A Cosmic Explosion Brighter than the Core of the Milky Way

SN 2006gy is the brightest stellar explosion ever recorded and may be a long-sought new type of supernova, according to observations by NASA's Chandra X-ray Observatory (bottom right panel) and ground-based optical telescopes (bottom left). This discovery indicates that violent explosions of extremely massive stars, depicted in the artist's illustration (top panel), were relatively common in the early universe. These data also suggest that a similar explosion may be ready to go off in our own Galaxy.
SN 2006gy is the brightest stellar explosion ever recorded and may be a long-sought new type of supernova, according to observations by NASA’s Chandra X-ray Observatory (bottom right panel) and ground-based optical telescopes (bottom left). This discovery indicates that violent explosions of extremely massive stars, depicted in the artist’s illustration (top panel), were relatively common in the early universe. These data also suggest that a similar explosion may be ready to go off in our own Galaxy. Credits: NASA/ESA/Chandra/Lick/

Hypernova SN 2006gy was over a hundred times brighter than a typical supernova  

Space news (astrophysics: hypernovae; one of the brightest ever, SN 2006gy) – 240 million light-years toward the constellation Perseus in galaxy NGC 1260 –  

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Watch this animation of SN 2006gy. Credits: NASA/ESA/Chandra.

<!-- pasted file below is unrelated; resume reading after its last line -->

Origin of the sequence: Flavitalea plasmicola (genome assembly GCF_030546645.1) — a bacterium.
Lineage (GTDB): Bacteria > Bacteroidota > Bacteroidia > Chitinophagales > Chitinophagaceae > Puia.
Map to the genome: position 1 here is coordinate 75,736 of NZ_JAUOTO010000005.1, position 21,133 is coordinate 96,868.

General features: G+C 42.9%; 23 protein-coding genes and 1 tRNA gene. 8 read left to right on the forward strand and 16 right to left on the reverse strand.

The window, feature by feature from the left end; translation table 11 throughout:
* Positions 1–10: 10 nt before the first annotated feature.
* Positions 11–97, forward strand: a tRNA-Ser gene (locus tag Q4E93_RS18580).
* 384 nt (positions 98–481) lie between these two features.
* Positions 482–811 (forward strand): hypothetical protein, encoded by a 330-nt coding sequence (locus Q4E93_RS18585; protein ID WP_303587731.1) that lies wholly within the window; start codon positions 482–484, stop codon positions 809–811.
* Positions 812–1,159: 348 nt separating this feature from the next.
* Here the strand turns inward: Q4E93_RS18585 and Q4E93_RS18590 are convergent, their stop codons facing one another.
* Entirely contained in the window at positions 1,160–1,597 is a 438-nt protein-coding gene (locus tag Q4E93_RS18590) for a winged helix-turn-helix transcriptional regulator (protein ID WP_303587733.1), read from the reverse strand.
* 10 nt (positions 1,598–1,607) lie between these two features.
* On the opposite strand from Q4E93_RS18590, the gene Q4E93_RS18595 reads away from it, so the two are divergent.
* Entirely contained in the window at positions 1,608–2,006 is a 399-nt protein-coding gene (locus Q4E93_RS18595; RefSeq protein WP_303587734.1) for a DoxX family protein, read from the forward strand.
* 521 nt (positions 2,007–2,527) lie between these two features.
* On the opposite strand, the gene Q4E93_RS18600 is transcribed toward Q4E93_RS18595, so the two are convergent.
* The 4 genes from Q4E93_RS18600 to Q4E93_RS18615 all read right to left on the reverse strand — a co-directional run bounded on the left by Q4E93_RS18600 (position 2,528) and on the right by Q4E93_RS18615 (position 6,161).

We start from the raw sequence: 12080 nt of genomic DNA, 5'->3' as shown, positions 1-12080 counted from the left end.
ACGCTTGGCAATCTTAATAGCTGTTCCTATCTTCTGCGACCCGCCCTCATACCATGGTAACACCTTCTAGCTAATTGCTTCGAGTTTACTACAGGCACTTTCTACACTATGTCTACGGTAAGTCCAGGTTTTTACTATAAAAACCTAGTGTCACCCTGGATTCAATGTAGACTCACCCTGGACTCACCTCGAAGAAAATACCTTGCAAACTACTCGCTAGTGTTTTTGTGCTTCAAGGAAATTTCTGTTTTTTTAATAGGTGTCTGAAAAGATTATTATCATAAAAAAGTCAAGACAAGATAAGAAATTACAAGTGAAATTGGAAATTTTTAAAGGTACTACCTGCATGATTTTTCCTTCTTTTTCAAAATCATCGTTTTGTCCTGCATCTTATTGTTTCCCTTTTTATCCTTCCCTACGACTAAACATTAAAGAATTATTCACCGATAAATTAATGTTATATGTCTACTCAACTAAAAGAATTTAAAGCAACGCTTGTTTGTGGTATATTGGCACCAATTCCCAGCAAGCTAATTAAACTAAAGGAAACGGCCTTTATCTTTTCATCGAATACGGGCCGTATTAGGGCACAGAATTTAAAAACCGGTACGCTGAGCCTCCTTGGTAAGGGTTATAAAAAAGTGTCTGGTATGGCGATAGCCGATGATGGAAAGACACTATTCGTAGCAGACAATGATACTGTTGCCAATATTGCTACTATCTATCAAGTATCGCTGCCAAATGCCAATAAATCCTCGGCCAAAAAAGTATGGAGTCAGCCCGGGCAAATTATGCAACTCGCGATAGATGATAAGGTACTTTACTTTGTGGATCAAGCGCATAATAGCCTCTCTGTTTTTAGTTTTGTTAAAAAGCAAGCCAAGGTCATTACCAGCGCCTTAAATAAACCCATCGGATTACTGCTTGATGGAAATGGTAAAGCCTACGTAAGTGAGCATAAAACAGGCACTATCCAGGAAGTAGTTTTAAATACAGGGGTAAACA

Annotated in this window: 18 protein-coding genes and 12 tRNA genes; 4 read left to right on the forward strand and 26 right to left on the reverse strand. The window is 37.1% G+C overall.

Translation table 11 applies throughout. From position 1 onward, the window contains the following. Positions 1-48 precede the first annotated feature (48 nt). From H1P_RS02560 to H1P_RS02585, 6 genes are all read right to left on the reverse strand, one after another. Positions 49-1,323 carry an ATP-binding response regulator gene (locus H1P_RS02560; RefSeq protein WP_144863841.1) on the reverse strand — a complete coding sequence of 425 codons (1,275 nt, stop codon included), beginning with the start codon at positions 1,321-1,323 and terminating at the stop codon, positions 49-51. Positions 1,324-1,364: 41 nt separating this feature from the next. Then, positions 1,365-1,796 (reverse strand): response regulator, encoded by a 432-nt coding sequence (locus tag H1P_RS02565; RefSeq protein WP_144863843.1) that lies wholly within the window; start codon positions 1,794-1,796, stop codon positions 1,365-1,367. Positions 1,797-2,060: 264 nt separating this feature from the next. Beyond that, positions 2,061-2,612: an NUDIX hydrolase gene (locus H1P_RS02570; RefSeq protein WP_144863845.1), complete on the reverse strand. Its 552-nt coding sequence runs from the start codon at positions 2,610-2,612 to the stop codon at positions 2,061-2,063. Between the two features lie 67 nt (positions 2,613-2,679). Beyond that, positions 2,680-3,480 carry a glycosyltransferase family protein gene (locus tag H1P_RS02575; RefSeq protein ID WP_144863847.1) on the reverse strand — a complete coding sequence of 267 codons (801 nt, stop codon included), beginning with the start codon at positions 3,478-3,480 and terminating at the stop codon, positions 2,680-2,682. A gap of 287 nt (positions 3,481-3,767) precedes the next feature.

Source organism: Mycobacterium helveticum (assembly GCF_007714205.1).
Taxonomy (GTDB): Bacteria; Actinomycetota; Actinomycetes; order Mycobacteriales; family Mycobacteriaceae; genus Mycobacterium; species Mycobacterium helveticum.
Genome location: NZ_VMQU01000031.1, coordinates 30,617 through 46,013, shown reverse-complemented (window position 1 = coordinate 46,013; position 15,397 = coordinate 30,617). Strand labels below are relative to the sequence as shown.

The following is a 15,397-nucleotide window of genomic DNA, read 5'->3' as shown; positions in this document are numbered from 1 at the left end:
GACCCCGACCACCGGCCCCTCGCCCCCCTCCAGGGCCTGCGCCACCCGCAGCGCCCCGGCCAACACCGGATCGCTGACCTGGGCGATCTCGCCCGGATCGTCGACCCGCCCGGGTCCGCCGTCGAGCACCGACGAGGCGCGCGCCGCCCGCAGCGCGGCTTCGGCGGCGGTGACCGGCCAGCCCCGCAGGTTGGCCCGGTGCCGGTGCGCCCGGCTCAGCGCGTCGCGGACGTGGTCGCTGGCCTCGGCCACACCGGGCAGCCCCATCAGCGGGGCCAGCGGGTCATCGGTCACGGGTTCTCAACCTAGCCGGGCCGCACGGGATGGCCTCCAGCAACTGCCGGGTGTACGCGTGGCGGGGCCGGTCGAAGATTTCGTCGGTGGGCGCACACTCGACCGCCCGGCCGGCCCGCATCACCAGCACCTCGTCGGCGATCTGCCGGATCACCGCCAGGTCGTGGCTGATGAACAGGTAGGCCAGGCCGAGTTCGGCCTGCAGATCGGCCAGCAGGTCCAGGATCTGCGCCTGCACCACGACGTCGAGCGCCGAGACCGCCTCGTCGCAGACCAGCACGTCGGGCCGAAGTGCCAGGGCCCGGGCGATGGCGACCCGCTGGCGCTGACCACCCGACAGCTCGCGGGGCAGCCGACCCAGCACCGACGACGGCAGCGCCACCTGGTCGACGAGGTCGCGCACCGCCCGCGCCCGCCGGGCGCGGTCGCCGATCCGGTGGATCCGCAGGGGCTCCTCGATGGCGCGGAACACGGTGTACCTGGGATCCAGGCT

It all started in September of 2006 when a fourth-year University of Texas graduate student astronomer working for the Palomar Transient Factory’s (PTF) luminous supernova program Robert Quimby discovered the brightest celestial event up to this date. An exploding star over 100 times brighter than a normal supernova and shining brighter than the core of its host galaxy NGC 1260. 

SN 2006gy is the brightest stellar explosion ever recorded and may be a long-sought new type of supernova, according to observations by NASA's Chandra X-ray Observatory (bottom right panel) and ground-based optical telescopes (bottom left). This discovery indicates that violent explosions of extremely massive stars, depicted in the artist's illustration (top panel), were relatively common in the early universe. These data also suggest that a similar explosion may be ready to go off in our own Galaxy.
SN 2006gy is the brightest stellar explosion ever recorded and may be a long-sought new type of supernova, according to observations by NASA’s Chandra X-ray Observatory (bottom right panel) and ground-based optical telescopes (bottom left). This discovery indicates that violent explosions of extremely massive stars, depicted in the artist’s illustration (top panel), were relatively common in the early universe. These data also suggest that a similar explosion may be ready to go off in our own Galaxy. Credits: NASA/ESA/Chandra/Lick/Keck.

“This was a truly monstrous explosion, a hundred times more energetic than a typical supernova,” said Nathan Smith of the University of California at Berkeley, who led a team of astronomers from California and the University of Texas at Austin. “That means the star that exploded might have been as massive as a star can get, about 150 times that of our sun. We’ve never seen that before.”